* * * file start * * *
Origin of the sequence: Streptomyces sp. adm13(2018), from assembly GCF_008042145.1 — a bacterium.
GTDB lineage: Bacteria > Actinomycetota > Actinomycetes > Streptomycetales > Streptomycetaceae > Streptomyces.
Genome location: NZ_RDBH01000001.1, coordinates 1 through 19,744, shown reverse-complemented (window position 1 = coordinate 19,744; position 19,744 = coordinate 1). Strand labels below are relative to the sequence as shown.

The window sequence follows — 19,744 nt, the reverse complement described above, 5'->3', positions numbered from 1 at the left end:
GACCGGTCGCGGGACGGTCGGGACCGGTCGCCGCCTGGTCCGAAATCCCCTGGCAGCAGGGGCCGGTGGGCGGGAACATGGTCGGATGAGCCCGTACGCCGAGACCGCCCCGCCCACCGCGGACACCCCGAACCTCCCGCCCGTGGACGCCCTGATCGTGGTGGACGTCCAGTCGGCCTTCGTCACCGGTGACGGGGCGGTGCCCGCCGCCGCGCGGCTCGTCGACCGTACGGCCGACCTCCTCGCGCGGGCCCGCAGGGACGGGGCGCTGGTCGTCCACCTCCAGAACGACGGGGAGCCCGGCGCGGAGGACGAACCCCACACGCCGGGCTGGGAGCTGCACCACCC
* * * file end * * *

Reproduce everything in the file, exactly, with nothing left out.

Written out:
Origin of the sequence: Streptomyces sp. adm13(2018), from assembly GCF_008042145.1 — a bacterium.
GTDB lineage: Bacteria > Actinomycetota > Actinomycetes > Streptomycetales > Streptomycetaceae > Streptomyces.
Genome location: NZ_RDBH01000001.1, coordinates 1 through 19,744, shown reverse-complemented (window position 1 = coordinate 19,744; position 19,744 = coordinate 1). Strand labels below are relative to the sequence as shown.

The window sequence follows — 19,744 nt, the reverse complement described above, 5'->3', positions numbered from 1 at the left end:
GACCGGTCGCGGGACGGTCGGGACCGGTCGCCGCCTGGTCCGAAATCCCCTGGCAGCAGGGGCCGGTGGGCGGGAACATGGTCGGATGAGCCCGTACGCCGAGACCGCCCCGCCCACCGCGGACACCCCGAACCTCCCGCCCGTGGACGCCCTGATCGTGGTGGACGTCCAGTCGGCCTTCGTCACCGGTGACGGGGCGGTGCCCGCCGCCGCGCGGCTCGTCGACCGTACGGCCGACCTCCTCGCGCGGGCCCGCAGGGACGGGGCGCTGGTCGTCCACCTCCAGAACGACGGGGAGCCCGGCGCGGAGGACGAACCCCACACGCCGGGCTGGGAGCTGCACCACCC